How To Revive A Business on a Downward Spiral Part 2, Strategy
By Nada Andersen
In the last article I talked about Situation Assessment and how important it is to any poor-performing business to pull this hand-break and try to discover where it all went wrong. No matter the pain one feels in the process of digging out all the failures and negativity, there is a great reward at the end of that journey: you clear the road for your next steps and they are mostly optimistic, proactive, creative and innovative actions.
Time is ripe to look at the business with your eyes wide open. Don’t do it alone; gather a team of soldiers who want to shoulder you through the fight. These people should be your top managers and team leaders and you need to steer them towards clear and strategic thinking. When choosing your strategy team, be on the lookout for those quiet guys who never speak until asked. Such people can often be an incredible source of all kinds of strategic insights and their contribution can surprise you. Ask them those questions!
Invite your team for a day-in-the-boardroom with the purpose to redefine the path of putting the business back on track. Use any strategy-building tools you have available to you. I prefer to use the Business Model Canvas because it dissects the business into clear segments that fit together perfectly. Once canvas is defined, strategizing becomes much easier.
Most common reason for failure is if the business loses its purpose somewhere along the way. This is also one of the reasons why all great businesses reexamine their purpose at set intervals. Major international companies have their strategy sessions annually; something you don’t come across often enough in our local business. Is it connected to local business failure rate – this I don’t know for sure. At least I can name a number of other factors that deprive Ugandan businesses of the level ground to compete and thrive: low GDP, flimsy laws and regulations, no fiscal policies focused on prompt payments that can ensure stable cashflow, high interest rates, and so on. But I strongly suspect lack of strategy is another detrimental factor.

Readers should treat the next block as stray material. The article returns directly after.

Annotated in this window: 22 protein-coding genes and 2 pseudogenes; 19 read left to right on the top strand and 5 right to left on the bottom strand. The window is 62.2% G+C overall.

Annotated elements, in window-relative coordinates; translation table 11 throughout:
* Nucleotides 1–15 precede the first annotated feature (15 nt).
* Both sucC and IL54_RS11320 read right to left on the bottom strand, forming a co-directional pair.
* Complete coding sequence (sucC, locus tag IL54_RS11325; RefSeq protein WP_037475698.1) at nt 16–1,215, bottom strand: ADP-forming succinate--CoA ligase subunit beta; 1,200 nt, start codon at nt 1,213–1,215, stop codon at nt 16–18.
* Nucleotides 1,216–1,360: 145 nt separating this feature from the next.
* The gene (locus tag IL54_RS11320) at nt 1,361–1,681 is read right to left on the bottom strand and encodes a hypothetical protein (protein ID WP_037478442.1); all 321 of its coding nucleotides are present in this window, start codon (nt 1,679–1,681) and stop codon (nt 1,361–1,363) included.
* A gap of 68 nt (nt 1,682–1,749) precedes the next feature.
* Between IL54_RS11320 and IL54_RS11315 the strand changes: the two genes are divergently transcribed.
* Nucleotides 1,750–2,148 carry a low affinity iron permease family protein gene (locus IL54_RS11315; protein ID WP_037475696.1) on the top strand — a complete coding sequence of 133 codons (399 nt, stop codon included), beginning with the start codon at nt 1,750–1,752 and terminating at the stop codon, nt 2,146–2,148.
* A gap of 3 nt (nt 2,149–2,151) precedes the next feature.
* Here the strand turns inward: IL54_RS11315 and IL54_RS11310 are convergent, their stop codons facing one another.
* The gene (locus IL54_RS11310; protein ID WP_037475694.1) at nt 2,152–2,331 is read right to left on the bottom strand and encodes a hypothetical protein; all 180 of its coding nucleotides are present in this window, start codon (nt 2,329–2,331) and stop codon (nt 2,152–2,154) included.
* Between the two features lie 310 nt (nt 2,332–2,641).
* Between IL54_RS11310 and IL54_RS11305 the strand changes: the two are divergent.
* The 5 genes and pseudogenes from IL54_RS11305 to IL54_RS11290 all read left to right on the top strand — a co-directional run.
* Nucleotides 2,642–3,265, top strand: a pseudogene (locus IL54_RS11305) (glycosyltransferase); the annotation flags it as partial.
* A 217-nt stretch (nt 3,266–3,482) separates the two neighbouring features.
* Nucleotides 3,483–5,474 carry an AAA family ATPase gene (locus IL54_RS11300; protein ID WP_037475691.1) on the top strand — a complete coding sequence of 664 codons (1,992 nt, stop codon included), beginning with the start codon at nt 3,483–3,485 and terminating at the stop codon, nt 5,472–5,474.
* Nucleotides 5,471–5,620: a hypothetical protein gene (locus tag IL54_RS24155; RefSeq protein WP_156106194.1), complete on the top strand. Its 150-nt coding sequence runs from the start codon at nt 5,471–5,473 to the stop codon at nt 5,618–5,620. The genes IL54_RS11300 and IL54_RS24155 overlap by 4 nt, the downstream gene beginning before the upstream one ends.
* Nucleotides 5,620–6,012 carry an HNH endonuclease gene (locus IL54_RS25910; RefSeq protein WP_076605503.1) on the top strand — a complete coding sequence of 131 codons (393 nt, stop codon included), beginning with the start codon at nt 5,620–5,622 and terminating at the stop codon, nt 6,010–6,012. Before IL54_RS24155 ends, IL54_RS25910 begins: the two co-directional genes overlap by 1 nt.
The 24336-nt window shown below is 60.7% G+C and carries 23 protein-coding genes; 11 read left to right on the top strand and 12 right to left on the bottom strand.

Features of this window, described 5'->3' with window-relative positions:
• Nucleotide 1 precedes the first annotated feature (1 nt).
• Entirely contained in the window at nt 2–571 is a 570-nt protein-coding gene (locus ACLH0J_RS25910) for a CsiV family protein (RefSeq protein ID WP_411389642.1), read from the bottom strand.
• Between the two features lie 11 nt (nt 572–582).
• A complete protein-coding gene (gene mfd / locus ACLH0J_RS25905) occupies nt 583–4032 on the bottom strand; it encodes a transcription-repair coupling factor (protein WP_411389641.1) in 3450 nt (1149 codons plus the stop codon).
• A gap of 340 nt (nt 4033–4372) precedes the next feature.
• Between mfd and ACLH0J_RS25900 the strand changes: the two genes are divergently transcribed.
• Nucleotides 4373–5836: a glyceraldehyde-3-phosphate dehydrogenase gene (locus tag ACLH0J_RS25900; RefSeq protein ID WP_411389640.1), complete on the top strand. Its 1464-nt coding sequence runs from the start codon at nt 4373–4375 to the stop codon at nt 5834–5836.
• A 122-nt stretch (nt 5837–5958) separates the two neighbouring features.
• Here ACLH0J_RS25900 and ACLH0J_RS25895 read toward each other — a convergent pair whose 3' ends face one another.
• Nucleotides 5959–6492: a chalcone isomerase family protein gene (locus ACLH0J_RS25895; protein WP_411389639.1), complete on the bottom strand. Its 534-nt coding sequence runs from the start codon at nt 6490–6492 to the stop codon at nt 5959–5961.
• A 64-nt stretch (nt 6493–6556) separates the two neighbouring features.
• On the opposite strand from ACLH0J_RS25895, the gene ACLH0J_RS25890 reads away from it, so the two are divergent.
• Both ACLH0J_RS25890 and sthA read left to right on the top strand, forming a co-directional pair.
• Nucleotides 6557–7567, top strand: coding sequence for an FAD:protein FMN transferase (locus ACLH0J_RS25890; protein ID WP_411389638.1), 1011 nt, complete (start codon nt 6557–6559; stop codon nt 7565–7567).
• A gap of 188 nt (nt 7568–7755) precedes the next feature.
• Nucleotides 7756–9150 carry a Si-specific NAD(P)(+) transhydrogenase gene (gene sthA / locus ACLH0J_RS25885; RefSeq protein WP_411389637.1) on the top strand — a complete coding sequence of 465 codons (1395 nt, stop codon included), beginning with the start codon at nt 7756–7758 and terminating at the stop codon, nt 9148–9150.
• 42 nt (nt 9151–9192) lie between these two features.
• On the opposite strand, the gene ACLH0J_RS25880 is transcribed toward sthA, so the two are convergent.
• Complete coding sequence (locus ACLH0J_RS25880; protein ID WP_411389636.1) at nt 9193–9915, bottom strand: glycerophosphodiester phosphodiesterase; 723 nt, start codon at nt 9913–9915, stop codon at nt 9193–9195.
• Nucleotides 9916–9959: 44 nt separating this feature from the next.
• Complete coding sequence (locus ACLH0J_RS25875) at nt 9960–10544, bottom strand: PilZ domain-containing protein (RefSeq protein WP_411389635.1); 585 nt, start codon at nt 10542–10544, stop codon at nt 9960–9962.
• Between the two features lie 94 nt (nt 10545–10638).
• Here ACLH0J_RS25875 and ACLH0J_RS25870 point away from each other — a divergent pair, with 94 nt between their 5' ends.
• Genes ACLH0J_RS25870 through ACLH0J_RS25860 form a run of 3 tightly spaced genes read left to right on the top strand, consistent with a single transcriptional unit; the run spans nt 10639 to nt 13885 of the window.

Ask your chosen team to focus and understand the gravity of the situation. Tell them you depend on them for insights and the way forward. Then focus your team on thinking about the organisation’s purpose. Find out what exact needs of your customers is your business set out to satisfy. Dig deep into reasons for your organisation’s existence. Your purpose will give you answers to many other questions in the future.
I advise all companies I engage with to quickly define their vision, mission and values. This is also a collective exercise; vision, mission and values should never be written by the HR department or even worse, by your PR agency. These statements are a heart and soul of your business and they have to come out of the minds of your most valuable employees. Not the management team alone – but your strongest foot soldiers as well, because they live the active life on the grounds of your business and have deep understanding of emotions that drive them. They create maximum tangible value for the business and they are well-placed to add value to organisation’s guiding statements.